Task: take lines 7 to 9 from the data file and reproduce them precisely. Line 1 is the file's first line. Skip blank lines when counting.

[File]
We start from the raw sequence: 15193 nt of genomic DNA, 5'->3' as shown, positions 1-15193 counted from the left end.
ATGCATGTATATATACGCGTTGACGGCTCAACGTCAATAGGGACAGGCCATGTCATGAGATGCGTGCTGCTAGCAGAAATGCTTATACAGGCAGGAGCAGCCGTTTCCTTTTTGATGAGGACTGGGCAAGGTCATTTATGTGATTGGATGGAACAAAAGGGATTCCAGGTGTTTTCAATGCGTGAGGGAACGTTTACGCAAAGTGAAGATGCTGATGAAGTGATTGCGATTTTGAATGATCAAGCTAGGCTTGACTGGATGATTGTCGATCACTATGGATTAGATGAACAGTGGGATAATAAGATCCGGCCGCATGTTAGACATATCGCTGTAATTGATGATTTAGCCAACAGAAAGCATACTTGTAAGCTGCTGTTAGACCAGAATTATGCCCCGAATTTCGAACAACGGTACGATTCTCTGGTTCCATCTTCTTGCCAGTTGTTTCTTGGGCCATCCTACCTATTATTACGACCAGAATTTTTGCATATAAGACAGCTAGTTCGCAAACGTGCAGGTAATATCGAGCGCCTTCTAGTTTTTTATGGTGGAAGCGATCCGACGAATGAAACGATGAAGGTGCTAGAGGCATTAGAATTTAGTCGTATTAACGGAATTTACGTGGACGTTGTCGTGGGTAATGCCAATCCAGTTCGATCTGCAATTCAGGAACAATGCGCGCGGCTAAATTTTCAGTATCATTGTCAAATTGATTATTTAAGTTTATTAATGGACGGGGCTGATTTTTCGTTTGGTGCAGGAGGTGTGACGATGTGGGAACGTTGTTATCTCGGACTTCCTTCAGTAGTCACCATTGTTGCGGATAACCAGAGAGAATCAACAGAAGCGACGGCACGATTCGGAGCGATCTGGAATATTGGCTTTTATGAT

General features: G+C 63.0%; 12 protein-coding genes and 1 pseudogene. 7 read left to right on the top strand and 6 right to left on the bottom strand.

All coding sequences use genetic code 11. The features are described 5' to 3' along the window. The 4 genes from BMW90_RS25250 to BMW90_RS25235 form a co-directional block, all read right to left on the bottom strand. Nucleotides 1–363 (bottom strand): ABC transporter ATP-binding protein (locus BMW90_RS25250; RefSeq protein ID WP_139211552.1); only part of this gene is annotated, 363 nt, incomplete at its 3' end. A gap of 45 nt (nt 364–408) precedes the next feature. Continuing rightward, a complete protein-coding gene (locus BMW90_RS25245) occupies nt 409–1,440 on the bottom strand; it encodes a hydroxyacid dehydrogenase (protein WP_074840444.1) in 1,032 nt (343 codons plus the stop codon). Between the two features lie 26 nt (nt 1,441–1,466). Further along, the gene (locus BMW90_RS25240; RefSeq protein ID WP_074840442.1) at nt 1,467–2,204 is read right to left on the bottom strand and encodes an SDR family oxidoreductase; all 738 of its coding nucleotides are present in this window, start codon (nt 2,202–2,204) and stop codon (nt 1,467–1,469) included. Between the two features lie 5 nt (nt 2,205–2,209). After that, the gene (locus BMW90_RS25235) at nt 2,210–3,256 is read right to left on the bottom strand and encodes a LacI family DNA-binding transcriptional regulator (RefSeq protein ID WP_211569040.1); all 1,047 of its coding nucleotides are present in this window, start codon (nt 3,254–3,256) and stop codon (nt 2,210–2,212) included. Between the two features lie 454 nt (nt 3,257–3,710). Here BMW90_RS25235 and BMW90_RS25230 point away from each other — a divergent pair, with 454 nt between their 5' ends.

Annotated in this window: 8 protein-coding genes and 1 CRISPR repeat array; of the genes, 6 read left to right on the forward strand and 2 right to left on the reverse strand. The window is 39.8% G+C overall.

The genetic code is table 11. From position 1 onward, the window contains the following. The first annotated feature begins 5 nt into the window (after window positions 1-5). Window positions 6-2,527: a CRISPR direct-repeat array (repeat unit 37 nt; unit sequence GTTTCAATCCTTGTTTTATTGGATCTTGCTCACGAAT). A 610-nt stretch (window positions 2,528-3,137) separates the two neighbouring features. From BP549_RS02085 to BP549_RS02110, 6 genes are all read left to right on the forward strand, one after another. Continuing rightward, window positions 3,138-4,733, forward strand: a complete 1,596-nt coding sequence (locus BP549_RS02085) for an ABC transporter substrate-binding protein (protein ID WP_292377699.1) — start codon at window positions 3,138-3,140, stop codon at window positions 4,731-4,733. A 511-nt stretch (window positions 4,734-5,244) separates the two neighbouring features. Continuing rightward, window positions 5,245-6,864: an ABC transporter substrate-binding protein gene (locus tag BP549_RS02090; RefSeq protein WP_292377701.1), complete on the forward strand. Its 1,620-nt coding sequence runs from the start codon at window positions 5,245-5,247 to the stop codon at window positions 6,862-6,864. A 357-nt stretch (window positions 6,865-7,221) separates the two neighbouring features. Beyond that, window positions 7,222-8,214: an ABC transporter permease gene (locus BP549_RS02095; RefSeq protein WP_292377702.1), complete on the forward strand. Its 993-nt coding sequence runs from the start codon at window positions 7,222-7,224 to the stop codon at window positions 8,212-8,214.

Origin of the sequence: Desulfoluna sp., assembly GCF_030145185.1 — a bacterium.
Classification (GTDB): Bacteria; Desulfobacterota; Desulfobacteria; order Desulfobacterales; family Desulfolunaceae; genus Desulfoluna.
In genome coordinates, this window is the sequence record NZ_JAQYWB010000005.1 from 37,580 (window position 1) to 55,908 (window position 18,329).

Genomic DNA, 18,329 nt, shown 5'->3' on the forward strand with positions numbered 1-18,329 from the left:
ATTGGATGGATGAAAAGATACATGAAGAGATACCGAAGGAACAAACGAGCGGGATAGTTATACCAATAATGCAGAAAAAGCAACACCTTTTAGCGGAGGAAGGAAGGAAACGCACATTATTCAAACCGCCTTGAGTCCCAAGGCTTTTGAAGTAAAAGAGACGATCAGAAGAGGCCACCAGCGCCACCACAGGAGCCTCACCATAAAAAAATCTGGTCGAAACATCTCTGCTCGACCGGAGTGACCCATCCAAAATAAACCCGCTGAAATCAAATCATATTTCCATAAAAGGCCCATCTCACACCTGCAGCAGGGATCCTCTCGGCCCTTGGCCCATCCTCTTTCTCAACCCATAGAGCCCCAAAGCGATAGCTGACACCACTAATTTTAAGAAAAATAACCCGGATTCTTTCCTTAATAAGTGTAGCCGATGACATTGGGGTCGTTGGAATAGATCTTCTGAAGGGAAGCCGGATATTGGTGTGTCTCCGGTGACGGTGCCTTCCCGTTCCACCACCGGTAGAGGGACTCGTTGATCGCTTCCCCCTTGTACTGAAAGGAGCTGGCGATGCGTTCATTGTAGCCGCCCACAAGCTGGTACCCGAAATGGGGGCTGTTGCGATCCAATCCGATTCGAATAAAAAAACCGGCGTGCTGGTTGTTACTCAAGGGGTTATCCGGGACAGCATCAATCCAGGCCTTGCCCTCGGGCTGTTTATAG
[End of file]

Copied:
Origin of the sequence: Desulfoluna sp., assembly GCF_030145185.1 — a bacterium.
Classification (GTDB): Bacteria; Desulfobacterota; Desulfobacteria; order Desulfobacterales; family Desulfolunaceae; genus Desulfoluna.
In genome coordinates, this window is the sequence record NZ_JAQYWB010000005.1 from 37,580 (window position 1) to 55,908 (window position 18,329).